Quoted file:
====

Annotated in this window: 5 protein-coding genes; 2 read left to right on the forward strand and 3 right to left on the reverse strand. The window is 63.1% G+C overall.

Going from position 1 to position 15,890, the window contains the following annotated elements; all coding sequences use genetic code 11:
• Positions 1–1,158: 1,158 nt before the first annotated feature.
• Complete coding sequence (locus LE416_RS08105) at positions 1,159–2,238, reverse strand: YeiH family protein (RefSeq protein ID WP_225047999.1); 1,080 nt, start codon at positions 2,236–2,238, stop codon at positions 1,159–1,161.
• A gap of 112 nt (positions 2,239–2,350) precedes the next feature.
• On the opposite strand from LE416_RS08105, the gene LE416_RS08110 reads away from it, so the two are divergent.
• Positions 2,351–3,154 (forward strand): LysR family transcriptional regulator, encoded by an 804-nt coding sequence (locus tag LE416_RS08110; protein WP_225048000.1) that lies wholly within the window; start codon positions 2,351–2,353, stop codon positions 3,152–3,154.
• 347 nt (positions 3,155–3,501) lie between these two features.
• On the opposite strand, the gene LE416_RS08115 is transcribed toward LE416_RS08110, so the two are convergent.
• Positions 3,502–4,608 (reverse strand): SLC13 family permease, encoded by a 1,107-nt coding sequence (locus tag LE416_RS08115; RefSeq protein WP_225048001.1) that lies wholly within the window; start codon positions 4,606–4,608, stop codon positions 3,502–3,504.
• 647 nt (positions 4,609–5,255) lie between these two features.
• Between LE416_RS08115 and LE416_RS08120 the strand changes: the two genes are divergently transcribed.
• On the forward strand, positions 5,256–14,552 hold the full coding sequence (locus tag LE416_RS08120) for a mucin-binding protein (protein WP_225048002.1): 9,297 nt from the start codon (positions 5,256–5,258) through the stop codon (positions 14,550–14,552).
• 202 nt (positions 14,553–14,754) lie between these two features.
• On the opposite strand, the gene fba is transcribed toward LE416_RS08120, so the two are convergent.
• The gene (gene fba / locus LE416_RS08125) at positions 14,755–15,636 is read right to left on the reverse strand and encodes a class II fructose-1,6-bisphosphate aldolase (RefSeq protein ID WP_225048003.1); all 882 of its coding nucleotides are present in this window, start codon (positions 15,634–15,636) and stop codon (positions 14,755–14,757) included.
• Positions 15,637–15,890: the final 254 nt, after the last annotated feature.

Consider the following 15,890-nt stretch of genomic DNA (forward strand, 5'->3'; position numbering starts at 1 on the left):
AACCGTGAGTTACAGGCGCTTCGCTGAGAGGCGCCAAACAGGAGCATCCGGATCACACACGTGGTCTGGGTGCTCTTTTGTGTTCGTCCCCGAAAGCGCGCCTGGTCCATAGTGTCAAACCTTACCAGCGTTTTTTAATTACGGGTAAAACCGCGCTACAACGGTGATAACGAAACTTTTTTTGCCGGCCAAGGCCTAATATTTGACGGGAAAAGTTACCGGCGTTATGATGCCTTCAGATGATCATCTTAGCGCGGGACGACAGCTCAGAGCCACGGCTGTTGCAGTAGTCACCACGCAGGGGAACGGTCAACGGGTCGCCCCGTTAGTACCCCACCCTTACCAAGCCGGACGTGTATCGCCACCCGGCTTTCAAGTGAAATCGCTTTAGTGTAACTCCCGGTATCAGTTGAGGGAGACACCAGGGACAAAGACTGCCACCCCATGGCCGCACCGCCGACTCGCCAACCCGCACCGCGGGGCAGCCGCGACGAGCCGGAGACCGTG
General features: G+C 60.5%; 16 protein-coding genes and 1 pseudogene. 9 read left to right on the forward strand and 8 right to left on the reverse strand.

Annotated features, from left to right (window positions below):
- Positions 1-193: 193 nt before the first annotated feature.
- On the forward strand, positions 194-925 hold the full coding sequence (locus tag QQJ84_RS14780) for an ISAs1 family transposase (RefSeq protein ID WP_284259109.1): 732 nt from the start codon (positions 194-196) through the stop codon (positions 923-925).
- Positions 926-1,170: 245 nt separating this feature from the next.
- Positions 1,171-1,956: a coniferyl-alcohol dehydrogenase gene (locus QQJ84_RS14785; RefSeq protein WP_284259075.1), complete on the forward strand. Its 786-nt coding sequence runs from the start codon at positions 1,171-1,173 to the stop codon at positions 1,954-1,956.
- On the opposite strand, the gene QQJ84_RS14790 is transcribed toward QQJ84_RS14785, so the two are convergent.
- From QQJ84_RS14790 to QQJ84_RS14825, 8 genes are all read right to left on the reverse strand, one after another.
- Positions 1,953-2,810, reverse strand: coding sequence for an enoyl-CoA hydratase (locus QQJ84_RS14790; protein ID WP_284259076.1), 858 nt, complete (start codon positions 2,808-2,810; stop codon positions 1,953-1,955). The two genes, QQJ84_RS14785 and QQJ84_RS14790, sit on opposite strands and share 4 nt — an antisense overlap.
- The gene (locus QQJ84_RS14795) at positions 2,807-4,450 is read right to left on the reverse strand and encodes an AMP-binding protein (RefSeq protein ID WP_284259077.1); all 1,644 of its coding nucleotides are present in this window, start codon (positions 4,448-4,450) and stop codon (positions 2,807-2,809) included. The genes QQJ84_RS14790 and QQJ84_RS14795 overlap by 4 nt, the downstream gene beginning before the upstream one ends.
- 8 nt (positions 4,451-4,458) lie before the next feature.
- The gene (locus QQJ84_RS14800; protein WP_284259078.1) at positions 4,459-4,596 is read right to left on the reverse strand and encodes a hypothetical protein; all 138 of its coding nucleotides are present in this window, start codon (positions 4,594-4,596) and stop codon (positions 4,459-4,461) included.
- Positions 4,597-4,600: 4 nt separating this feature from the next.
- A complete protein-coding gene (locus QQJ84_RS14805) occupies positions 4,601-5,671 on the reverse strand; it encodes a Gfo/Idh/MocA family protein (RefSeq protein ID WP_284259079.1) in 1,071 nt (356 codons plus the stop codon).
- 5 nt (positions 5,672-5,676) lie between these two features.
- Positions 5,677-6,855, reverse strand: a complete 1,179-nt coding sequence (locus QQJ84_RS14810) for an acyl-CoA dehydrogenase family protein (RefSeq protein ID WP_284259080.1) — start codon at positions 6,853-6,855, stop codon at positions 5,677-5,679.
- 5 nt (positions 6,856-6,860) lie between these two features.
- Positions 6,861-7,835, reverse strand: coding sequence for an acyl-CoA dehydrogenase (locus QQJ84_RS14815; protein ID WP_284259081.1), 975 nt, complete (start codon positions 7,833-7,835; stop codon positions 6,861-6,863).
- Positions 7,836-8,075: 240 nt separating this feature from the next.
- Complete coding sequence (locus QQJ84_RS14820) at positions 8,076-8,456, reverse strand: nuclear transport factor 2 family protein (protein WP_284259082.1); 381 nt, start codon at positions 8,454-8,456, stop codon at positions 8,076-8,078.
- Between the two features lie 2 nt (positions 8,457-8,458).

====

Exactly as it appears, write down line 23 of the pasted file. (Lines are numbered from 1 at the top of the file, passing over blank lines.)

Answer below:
- On the forward strand, positions 194-925 hold the full coding sequence (locus tag QQJ84_RS14780) for an ISAs1 family transposase (RefSeq protein ID WP_284259109.1): 732 nt from the start codon (positions 194-196) through the stop codon (positions 923-925).